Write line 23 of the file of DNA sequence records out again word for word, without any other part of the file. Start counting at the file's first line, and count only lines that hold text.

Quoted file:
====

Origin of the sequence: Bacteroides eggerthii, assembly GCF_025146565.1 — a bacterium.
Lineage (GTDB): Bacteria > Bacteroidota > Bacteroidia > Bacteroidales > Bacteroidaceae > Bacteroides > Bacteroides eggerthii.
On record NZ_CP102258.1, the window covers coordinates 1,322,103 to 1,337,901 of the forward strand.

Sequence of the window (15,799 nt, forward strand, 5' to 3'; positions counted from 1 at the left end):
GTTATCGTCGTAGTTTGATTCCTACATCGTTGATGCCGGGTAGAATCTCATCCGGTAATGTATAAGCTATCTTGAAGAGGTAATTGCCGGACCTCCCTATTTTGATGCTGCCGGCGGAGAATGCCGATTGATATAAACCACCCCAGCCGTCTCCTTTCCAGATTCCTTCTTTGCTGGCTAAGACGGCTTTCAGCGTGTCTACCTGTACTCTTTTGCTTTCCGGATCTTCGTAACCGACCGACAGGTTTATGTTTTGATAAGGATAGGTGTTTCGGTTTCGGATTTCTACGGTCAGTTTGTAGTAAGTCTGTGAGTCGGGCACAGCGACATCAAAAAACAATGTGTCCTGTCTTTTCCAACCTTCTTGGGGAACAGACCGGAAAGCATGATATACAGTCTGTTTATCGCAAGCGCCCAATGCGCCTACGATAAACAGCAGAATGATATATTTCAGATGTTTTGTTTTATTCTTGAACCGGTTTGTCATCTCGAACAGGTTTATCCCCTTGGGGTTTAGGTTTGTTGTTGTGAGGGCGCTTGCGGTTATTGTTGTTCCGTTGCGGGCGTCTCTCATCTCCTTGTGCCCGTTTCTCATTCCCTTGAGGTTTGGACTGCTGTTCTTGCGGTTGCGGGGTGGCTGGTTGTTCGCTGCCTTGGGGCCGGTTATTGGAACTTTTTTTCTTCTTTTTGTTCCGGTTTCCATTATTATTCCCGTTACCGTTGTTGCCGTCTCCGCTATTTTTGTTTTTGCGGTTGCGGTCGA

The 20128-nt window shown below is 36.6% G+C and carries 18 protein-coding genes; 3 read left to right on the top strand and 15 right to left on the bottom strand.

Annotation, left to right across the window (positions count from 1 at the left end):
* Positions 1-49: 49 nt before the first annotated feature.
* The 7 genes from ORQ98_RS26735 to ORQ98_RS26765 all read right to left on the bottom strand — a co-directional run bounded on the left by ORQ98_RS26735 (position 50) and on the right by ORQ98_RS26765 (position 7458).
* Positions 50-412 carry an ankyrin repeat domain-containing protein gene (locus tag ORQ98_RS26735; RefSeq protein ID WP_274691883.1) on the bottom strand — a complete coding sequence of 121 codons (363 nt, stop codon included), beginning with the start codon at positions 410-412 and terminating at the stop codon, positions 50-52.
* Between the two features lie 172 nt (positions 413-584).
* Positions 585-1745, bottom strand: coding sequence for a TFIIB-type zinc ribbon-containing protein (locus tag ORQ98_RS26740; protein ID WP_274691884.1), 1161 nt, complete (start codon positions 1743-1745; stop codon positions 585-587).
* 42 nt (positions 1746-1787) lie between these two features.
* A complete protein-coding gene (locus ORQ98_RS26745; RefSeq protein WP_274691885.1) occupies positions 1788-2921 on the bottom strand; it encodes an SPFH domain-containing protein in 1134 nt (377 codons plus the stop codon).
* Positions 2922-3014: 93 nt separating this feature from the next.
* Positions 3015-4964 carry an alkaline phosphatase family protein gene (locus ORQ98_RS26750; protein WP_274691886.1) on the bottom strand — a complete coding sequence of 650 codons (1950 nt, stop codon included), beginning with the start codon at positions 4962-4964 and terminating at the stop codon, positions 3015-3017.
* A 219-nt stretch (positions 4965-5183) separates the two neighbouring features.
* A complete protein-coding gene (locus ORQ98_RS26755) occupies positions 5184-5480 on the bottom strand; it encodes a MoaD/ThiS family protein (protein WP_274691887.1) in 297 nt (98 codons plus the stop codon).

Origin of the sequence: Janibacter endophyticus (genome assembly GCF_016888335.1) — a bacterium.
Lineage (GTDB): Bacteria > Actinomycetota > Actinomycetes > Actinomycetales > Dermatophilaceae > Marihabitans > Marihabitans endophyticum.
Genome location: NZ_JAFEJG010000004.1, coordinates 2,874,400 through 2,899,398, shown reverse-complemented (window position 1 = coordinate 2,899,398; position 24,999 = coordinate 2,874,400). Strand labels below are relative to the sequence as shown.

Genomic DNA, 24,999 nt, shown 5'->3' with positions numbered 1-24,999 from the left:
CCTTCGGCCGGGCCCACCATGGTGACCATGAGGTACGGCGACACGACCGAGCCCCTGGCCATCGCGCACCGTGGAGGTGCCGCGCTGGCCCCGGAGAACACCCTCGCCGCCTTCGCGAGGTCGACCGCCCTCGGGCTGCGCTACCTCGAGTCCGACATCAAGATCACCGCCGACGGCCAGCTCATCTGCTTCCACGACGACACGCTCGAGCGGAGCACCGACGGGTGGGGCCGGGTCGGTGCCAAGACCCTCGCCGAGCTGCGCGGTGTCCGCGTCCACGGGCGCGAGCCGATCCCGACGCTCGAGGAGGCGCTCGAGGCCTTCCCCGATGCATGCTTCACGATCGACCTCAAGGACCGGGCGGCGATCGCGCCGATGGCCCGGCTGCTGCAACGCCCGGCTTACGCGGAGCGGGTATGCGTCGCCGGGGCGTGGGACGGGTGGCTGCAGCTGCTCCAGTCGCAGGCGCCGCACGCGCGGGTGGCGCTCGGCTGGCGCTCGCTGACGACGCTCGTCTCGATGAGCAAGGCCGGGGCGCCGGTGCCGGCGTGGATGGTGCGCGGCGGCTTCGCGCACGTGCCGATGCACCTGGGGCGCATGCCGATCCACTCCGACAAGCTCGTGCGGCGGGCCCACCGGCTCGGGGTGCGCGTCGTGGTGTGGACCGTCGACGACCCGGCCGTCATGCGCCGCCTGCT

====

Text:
CCTTCGGCCGGGCCCACCATGGTGACCATGAGGTACGGCGACACGACCGAGCCCCTGGCCATCGCGCACCGTGGAGGTGCCGCGCTGGCCCCGGAGAACACCCTCGCCGCCTTCGCGAGGTCGACCGCCCTCGGGCTGCGCTACCTCGAGTCCGACATCAAGATCACCGCCGACGGCCAGCTCATCTGCTTCCACGACGACACGCTCGAGCGGAGCACCGACGGGTGGGGCCGGGTCGGTGCCAAGACCCTCGCCGAGCTGCGCGGTGTCCGCGTCCACGGGCGCGAGCCGATCCCGACGCTCGAGGAGGCGCTCGAGGCCTTCCCCGATGCATGCTTCACGATCGACCTCAAGGACCGGGCGGCGATCGCGCCGATGGCCCGGCTGCTGCAACGCCCGGCTTACGCGGAGCGGGTATGCGTCGCCGGGGCGTGGGACGGGTGGCTGCAGCTGCTCCAGTCGCAGGCGCCGCACGCGCGGGTGGCGCTCGGCTGGCGCTCGCTGACGACGCTCGTCTCGATGAGCAAGGCCGGGGCGCCGGTGCCGGCGTGGATGGTGCGCGGCGGCTTCGCGCACGTGCCGATGCACCTGGGGCGCATGCCGATCCACTCCGACAAGCTCGTGCGGCGGGCCCACCGGCTCGGGGTGCGCGTCGTGGTGTGGACCGTCGACGACCCGGCCGTCATGCGCCGCCTGCT